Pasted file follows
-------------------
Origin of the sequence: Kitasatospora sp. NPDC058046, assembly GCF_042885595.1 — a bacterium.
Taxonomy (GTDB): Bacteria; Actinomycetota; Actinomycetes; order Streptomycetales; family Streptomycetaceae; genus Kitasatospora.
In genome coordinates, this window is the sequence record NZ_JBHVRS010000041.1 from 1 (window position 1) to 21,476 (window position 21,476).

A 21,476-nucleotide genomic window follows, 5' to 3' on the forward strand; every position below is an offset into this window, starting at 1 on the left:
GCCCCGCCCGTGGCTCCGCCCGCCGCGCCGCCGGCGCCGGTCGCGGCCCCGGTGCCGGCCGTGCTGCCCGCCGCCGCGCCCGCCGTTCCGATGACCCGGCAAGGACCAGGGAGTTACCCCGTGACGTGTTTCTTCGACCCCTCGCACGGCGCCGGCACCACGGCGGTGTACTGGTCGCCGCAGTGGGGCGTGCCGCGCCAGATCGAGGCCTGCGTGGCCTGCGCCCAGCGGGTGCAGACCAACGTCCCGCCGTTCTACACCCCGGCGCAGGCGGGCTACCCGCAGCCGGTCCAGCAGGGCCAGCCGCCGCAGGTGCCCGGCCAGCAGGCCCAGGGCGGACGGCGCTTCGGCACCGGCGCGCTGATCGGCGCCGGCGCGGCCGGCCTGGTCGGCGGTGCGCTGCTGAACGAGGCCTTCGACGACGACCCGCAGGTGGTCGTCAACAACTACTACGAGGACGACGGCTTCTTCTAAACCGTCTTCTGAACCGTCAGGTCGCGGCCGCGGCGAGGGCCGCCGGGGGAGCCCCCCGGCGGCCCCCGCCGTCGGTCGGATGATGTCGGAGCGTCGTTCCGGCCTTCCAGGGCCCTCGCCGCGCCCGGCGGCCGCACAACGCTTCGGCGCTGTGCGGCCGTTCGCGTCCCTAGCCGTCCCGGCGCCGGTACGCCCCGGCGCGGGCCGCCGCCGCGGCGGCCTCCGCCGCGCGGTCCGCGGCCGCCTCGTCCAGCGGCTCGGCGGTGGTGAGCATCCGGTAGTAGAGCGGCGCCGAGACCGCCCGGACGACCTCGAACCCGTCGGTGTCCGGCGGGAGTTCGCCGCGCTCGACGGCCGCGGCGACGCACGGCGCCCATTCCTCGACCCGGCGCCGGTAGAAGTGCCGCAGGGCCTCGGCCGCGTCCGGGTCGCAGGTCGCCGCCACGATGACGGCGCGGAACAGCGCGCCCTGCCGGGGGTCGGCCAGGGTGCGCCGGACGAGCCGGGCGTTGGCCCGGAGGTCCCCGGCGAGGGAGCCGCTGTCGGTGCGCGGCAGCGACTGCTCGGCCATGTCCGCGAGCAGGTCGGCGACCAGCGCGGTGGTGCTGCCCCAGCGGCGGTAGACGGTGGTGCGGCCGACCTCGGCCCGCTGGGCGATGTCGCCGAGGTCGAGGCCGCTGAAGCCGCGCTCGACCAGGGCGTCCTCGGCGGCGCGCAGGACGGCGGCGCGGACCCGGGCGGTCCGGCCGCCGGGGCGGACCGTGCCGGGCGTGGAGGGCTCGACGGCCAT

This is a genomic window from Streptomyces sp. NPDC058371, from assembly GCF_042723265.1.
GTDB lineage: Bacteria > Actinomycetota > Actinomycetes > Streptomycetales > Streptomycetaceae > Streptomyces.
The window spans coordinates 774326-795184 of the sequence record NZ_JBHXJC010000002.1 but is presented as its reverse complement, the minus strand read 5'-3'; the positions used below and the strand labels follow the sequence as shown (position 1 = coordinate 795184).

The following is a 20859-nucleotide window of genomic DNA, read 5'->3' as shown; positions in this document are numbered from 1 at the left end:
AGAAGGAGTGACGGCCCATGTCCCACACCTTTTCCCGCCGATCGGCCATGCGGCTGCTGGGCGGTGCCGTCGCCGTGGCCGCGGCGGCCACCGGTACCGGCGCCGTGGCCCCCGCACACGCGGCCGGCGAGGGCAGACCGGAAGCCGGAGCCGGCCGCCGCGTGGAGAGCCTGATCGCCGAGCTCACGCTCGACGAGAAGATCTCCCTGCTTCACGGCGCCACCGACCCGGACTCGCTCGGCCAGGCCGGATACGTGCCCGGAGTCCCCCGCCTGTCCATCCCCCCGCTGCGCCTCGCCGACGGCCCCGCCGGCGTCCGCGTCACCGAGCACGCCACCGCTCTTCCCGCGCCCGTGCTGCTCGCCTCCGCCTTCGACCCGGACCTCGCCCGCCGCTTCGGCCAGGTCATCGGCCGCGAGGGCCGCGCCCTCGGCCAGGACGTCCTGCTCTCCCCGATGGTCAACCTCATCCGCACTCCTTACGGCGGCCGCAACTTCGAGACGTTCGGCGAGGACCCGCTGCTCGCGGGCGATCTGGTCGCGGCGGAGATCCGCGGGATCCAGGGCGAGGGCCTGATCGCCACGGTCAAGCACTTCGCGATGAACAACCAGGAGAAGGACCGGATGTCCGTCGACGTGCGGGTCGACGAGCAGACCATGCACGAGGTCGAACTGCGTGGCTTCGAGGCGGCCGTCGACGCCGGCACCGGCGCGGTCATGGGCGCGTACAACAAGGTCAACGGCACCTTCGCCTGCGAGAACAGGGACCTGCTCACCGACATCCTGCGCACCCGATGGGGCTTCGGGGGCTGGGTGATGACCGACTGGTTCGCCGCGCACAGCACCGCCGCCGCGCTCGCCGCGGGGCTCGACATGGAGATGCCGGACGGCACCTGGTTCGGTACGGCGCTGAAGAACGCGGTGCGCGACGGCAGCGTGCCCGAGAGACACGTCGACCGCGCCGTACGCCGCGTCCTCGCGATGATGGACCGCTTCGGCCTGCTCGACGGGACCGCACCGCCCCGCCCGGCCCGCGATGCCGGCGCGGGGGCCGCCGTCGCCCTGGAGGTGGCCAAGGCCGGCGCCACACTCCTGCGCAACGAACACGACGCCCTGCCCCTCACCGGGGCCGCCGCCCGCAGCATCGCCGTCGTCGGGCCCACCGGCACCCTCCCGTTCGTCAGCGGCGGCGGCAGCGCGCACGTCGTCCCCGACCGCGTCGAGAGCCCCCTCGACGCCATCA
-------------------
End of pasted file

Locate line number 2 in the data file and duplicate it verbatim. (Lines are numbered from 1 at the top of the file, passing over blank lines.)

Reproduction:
Taxonomy (GTDB): Bacteria; Actinomycetota; Actinomycetes; order Streptomycetales; family Streptomycetaceae; genus Kitasatospora.